Topic of the Week - Raising Chicks

ShannonO

Chirping
Feb 3, 2017
65
16
61
Okay to ask questions here? I have two choices for brooder locations when my chicks arrive. I'm having trouble choosing between the two:

Greenhouse
Pros: Close to the main rooms of the house, washable floor, warm
Cons: Greenhouse has plants and also a glass art workshop where dust would be a pain. It also may get up to 95 degrees in there during a sunny day before trees overhead grow leaves.

Garage
Pros: Dust isn't as big of a concern. More space available.
Cons: Not warm (prob a low of 45 degrees but can be space heated), so heat lamps will have to do all the work. Not underfoot, worried about the chicks being out of sight out of mind for most of the family.
 

lazy gardener

Crossing the Road
7 Years
Nov 7, 2012
27,615
26,970
917
CENTRAL MAINE zone 4B
Okay to ask questions here? I have two choices for brooder locations when my chicks arrive. I'm having trouble choosing between the two:

Greenhouse
Pros: Close to the main rooms of the house, washable floor, warm
Cons: Greenhouse has plants and also a glass art workshop where dust would be a pain. It also may get up to 95 degrees in there during a sunny day before trees overhead grow leaves.

Garage
Pros: Dust isn't as big of a concern. More space available.
Cons: Not warm (prob a low of 45 degrees but can be space heated), so heat lamps will have to do all the work. Not underfoot, worried about the chicks being out of sight out of mind for most of the family.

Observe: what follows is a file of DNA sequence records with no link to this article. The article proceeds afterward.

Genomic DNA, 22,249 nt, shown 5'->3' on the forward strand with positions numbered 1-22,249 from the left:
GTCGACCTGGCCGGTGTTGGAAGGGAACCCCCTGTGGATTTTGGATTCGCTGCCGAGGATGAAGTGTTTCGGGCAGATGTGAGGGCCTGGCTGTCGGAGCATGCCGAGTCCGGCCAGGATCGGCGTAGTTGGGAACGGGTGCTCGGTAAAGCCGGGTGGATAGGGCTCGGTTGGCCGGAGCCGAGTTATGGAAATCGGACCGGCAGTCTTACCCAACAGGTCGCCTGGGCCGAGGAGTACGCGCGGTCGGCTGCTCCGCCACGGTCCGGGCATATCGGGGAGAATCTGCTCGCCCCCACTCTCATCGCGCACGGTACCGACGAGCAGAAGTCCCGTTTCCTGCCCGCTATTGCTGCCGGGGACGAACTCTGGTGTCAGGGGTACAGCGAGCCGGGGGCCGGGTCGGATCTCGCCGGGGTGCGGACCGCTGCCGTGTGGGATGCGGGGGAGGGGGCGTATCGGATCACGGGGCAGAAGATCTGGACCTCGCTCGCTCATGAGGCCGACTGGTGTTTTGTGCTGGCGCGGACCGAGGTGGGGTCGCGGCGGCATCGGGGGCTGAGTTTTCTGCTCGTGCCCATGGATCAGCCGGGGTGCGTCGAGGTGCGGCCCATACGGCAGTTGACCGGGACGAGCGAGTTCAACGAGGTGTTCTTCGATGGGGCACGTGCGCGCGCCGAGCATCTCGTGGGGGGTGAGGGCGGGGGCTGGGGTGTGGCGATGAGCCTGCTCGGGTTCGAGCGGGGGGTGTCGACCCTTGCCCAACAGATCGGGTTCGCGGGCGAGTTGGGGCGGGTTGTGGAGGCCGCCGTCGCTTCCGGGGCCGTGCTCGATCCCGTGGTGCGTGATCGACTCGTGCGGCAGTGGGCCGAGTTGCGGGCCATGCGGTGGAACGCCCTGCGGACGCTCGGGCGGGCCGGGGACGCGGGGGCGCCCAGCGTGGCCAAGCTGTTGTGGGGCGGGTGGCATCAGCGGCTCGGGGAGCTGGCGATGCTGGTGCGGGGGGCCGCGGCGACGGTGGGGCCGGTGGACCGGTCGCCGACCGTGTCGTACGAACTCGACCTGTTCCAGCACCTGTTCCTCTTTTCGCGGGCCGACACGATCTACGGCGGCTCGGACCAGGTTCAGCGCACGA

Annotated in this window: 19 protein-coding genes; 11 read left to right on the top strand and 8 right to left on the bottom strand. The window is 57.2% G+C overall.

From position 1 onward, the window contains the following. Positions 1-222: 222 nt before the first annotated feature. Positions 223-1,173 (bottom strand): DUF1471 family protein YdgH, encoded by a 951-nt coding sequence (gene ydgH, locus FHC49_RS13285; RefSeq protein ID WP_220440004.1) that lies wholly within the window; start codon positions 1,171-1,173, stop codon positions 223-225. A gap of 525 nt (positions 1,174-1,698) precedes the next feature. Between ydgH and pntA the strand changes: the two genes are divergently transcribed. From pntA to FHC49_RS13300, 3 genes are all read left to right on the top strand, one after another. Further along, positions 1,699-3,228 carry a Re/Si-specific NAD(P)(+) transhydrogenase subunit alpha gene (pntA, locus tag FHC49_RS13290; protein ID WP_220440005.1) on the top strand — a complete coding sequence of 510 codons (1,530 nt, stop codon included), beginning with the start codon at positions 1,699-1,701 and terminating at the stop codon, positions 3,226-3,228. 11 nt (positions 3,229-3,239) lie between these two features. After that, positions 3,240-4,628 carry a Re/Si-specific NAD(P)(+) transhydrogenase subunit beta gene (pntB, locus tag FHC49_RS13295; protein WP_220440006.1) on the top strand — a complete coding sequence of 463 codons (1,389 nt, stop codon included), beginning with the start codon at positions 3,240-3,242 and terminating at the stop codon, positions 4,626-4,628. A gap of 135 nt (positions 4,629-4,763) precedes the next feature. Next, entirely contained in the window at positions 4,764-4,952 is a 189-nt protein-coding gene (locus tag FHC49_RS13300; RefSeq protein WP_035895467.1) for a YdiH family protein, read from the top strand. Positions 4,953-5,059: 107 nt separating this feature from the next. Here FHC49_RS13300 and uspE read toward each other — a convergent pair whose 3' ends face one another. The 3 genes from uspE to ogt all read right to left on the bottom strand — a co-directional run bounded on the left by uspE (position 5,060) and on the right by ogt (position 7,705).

I love my green house, but would not brood chicks in there b/c it gets too warm. If you have a warm day, it's possible that the temp would go above 95* unless you have it regulated by fan and thermostat/auto opening ventilation. Also, chicks simply don't need that much heat. They need a warm area, but your green house would be warm all day long, and they would have no escape from that incessant heat. Your goal with chicks is to gradually acclimate them to ambient temps, by providing a single warm area in the brooder, with the rest of it being cool. The green house will not assist with that goal. I vote for the garage. And check out heating pad brooding. Far superior to heat lamps. You can see Blooie's article on the topic by clicking on the second link in my signature. Also, check out fermented feed, in the FAQ link in my sig.
 

Ridgerunner

Crossing the Road
12 Years
Feb 2, 2009
26,756
18,591
857
Southeast Louisiana
You can ask questions and maybe get answers when you hijack a thread, but it’s usually best to start your own thread. Explain the subject in the title and you are more likely to attract the people you want to see your question. They can easily get lost in thread like this.

I agree with LG that the garage is better for two reasons. The dust is an issue, bigger than many people imagine. I’m wondering what all that dust would do to your art work. And you would be breathing the dust. And the heat. Broody hens can raise chicks in really cold temperatures and in temperatures well over 100 degrees, but it’s harder on them. And I’m not a broody hen. It’s very easy for us to get the brooder too hot which is as dangerous if not more so that cooler temperatures. That sometimes happens when you use things like aquariums or totes as brooders. They are so small they can be easy to overheat, especially when you brood in changing temperatures. I’ll get into that later.